And I often go back to the things that don’t change for me anymore. This isn’t to say I’ve never questioned these truths, it’s just to say that in my quiet moments, when I’m kind to myself and let myself feel God’s love, I believe I really know these things. I know that Jesus is the Christ. Through him we are not only given endless opportunities to find our own divinity, but we are also given real ways to navigate earthly life and learn to love ourselves and others. I know God speaks to his children, in his own way and in his own time, but also to our understanding and to meet our needs and desires. I believe that the Book of Mormon can and does bring us to Christ, and that the Lord has organized a church and ordained prophets, seers, and revelators to help guide the building up of the kingdom of God on earth.
And he gave some, apostles; and some, prophets; and some, evangelists; and some, pastors and teachers;
For the perfecting of the saints, for the work of the ministry, for the edifying of the body of Christ (the church),
Till we all come in the unity of the faith, and of the knowledge of the Son of God, unto a perfect man, unto the measure of the stature of the fulness of Christ.
That we henceforth be no more children, tossed to and fro, and carried about with every wind of doctrine, by the sleight of men, and cunning craftiness, whereby they lie in wait to deceive;
But speaking the truth in love, may grow up into him in all things, which is the head, even Christ. (Ephesians 4:11–15)
I currently believe that the church can bring us to Christ, and that it is also our responsibility to bring our faith to church with us. I haven’t always felt that way. Some days I still don’t feel that way. But if I don’t like something about the culture of my individual ward I can bring my full authentic self to the mix and work to change it, with the power which all of heaven is governed by, including the earthly church.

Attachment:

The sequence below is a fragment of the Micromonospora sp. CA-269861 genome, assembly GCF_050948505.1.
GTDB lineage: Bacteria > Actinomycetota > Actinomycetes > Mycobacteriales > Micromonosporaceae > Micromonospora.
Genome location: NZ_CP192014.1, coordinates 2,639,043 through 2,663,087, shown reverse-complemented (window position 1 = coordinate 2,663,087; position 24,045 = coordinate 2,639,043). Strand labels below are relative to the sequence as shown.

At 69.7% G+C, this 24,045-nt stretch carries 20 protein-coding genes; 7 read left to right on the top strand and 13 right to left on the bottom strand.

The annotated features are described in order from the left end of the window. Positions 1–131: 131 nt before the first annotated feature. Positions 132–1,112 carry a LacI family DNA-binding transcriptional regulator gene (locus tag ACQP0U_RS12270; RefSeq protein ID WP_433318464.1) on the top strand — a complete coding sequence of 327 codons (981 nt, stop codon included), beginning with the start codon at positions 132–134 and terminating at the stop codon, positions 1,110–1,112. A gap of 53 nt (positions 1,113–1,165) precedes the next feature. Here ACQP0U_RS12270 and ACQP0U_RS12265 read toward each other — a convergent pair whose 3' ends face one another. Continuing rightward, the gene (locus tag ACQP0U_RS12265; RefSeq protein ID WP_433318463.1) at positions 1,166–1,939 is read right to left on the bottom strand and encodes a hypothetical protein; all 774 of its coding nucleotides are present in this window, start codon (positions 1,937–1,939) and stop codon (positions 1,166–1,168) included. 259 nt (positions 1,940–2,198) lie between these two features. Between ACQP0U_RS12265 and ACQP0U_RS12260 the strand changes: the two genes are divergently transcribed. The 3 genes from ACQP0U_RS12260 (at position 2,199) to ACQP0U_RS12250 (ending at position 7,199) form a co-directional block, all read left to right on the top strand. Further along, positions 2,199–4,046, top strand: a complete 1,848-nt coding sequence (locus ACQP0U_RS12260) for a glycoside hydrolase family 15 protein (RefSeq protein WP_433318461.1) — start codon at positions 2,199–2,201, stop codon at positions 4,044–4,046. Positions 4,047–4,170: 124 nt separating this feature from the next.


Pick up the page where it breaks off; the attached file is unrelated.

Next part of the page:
No power or influence can or ought to be maintained by virtue of the priesthood, only by persuasion, by long-suffering, by gentleness and meekness, and by love unfeigned;
By kindness, and pure knowledge, which shall greatly enlarge the soul without hypocrisy, and without guile—
Reproving betimes with sharpness, when moved upon by the Holy Ghost; and then showing forth afterwards an increase of love toward him whom thou hast reproved, lest he esteem thee to be his enemy;
That he may know that thy faithfulness is stronger than the cords of death. (Doctrine and Covenants 121:41–44)
I question, think, pray, feel, and act. I don’t kick myself when I think I don’t fit in. I try not to let any feelings of isolation or misunderstanding keep me from continuing to press forward. And I try not to make others feel like they don’t belong either. I try to check my pride at the door. I say try because all of this life is just one great big experiment and practice. I’m not always going to get it right. I don’t kick myself for sometimes, okay often, not loving going to church. I don’t kick myself for getting tired or wanting to take a break. And I don’t judge others for feeling that way. We are infinite and eternal beings. Who am I to think that what I’m feeling right now, or what someone else is feeling right now, is where God is just going to let us sit and stew until the end of days?
No, he’s got our backs. He knows we’ve got a long way to go, and he’s patient. He won’t ever get mad at us for anything we think, say, or feel. Because he sees all of this as just one tiny little piece of our history. He sees the end from the beginning, and isn’t bothered by our pasts or our presents. Nothing is a crisis to him. No one is beyond his love, and no experience we have here on earth can forever keep us from him. We’ve got time, and he’s okay with us taking all the time we need. He just wants to stay close so we can find him when we need him.
For I am persuaded, that neither death, nor life, nor angels, nor principalities, nor powers, nor things present, nor things to come,
Nor height, nor depth, nor any other creature, shall be able to separate us from the love of God, which is in Christ Jesus our Lord. (Romans 8:38–39)
Nothing can separate us from the love of God. Not our thoughts, not our words, not our actions, not our questions, not our doubts, and not our years away from the church or our pre-angel Alma the Younger phases. Nothing. Keep searching for truth wherever it can be found. Our Father is close by. He has no expectations or deadlines. He doesn’t need to. He knows the eternal me, and he knows the eternal you. You bring him joy. When in doubt, just live in that for a while. I’m living in it every day too. He’s with us always, unto the end of the world and in all of our doubts and questions.
I am with you alway, even unto the end of the world. (Matthew 28:20)